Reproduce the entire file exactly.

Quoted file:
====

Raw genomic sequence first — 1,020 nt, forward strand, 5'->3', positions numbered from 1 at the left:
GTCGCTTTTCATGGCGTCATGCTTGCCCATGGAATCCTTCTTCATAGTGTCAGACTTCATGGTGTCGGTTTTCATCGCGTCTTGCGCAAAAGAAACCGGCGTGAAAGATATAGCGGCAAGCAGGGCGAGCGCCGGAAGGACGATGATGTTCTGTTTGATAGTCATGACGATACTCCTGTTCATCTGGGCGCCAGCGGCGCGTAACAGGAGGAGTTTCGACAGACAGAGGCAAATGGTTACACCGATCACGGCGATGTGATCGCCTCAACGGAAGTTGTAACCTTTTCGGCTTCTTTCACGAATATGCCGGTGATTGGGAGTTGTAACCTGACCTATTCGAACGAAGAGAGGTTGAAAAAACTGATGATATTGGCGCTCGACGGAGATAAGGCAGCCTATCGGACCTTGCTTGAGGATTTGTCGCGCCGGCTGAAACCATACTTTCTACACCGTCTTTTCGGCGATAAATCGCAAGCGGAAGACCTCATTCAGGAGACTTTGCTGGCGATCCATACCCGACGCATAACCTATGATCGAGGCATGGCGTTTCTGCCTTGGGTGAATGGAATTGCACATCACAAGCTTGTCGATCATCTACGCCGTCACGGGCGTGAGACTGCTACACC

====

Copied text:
Raw genomic sequence first — 1,020 nt, forward strand, 5'->3', positions numbered from 1 at the left:
GTCGCTTTTCATGGCGTCATGCTTGCCCATGGAATCCTTCTTCATAGTGTCAGACTTCATGGTGTCGGTTTTCATCGCGTCTTGCGCAAAAGAAACCGGCGTGAAAGATATAGCGGCAAGCAGGGCGAGCGCCGGAAGGACGATGATGTTCTGTTTGATAGTCATGACGATACTCCTGTTCATCTGGGCGCCAGCGGCGCGTAACAGGAGGAGTTTCGACAGACAGAGGCAAATGGTTACACCGATCACGGCGATGTGATCGCCTCAACGGAAGTTGTAACCTTTTCGGCTTCTTTCACGAATATGCCGGTGATTGGGAGTTGTAACCTGACCTATTCGAACGAAGAGAGGTTGAAAAAACTGATGATATTGGCGCTCGACGGAGATAAGGCAGCCTATCGGACCTTGCTTGAGGATTTGTCGCGCCGGCTGAAACCATACTTTCTACACCGTCTTTTCGGCGATAAATCGCAAGCGGAAGACCTCATTCAGGAGACTTTGCTGGCGATCCATACCCGACGCATAACCTATGATCGAGGCATGGCGTTTCTGCCTTGGGTGAATGGAATTGCACATCACAAGCTTGTCGATCATCTACGCCGTCACGGGCGTGAGACTGCTACACC